Still, both local parties find ways to back "their" candidates.

This year, the local GOP did "a major strategy effort … to get more heavily involved in the city races," including social media ads, communications to party members and canvassing, said Chairman Jim Waurishuk.

In emails and social media, it identified GOP candidates and disseminated candidate questionnaires focusing on conservative issues. It has also encouraged party members to volunteer for the campaigns.

"I'm hopeful they've decided it's time to start working on building their bench," said Schiff.

Facing Tampa's Democratic electorate, no Republican ran for mayor, although Jane Castor and David Straz changed registration to Democrat for the race. A last-minute attack mailer from an outside group smeared David Straz, a former Republican, for his previous support of Donald Trump, whom he now rejects.

There were four GOP council candidates, including David Loos, who didn't make the runoff in District 1. Wendy Pepe lost to incumbent Guido Maniscalco in District 6. And in District 4, the only council district with more Republicans than Democrats, Democrat Bill Carlson nonetheless defeated Republicans Lowry and Sal Guagliardo.

Lee, Galvano back toll road expansion

Two legislators representing Hillsborough County, Sen. Tom Lee, R-Thonotosassa, and Senate President Bill Galvano, R-Bradenton, will be pushing an initiative in the Legislature to expand Florida's toll road system, including extending the Suncoast Parkway to Georgia and building the Heartland Parkway from Polk to Collier counties.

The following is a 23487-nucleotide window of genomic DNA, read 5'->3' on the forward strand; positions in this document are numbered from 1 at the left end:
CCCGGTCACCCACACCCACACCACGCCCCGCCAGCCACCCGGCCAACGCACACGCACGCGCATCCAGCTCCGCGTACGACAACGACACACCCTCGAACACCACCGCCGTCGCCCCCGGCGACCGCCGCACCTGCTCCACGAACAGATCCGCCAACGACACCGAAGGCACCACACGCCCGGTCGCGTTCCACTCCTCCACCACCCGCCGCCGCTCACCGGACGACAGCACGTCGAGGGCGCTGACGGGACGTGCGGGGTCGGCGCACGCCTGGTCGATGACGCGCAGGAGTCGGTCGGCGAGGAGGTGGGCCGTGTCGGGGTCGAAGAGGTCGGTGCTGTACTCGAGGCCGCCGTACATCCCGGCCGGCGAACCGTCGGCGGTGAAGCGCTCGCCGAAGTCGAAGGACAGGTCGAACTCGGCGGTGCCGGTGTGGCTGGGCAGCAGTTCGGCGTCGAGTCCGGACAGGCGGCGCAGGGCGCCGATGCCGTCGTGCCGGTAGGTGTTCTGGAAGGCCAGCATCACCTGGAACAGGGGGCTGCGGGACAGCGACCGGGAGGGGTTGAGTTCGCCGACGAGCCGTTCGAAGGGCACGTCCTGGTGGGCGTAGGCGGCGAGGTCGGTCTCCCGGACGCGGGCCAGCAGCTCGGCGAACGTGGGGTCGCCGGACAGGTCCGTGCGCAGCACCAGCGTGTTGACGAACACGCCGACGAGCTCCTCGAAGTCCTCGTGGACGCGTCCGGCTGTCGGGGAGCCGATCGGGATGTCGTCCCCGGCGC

Galvano has appointed political ally Lee chairman of a new Senate Infrastructure Committee to shepherd the legislation.

But how does that square with dealing with Florida's water pollution crisis, caused in part by development and sprawl?

In comments to reporters Tuesday, Galvano noted his own district was plagued by red tide, and denied former Senate President Joe Negron's pro-environment stances. He said the transportation corridors he's pushing could help.

"The corridors … have an environmental component by providing additional access to water and sewer systems, and moving away from septic (which is) at the heart of some of the problems we have," he said.

Lee couldn't be reached for comment.


  1. Visitors head to Florida's Old Capitol building on Tuesday, the first day of the annual session. The same day, the advocacy group Equality Florida denounced four bills filed by Republican lawmakers, calling them “the most overtly anti-LGBTQ agenda from the Florida legislature in recent memory.” [SCOTT KEELER  |  Tampa Bay Times]
    Most of the bills try to eliminate local ordinances, and Republicans say they’ve been unfairly labeled.
  2. Attorney Joseph Bondy tweeted this photo of his client, Lev Parnas (right) with former Florida attorney general Pam Bondi on Friday, Jan. 17. Bondi on Friday was named on of President Donald Trump's impeachment lawyers. [Twitter]
    Parnas’ lawyer tweeted out the photo of the former Florida attorney general along with #TheyAllKnew.
  3. In this Feb. 22, 2018 file photo, Florida Attorney General Pam Bondi, speaks to reporters outside the West Wing in Washington. President Donald Trump's legal team will include Pam Bondi, the former Florida attorney general, former Harvard University law professor Alan Dershowitz and Ken Starr, the former independent counsel who led the Whitewater investigation into President Bill Clinton, according to a person familiar with the matter. (AP Photo/J. Scott Applewhite) [J. SCOTT APPLEWHITE  |  AP]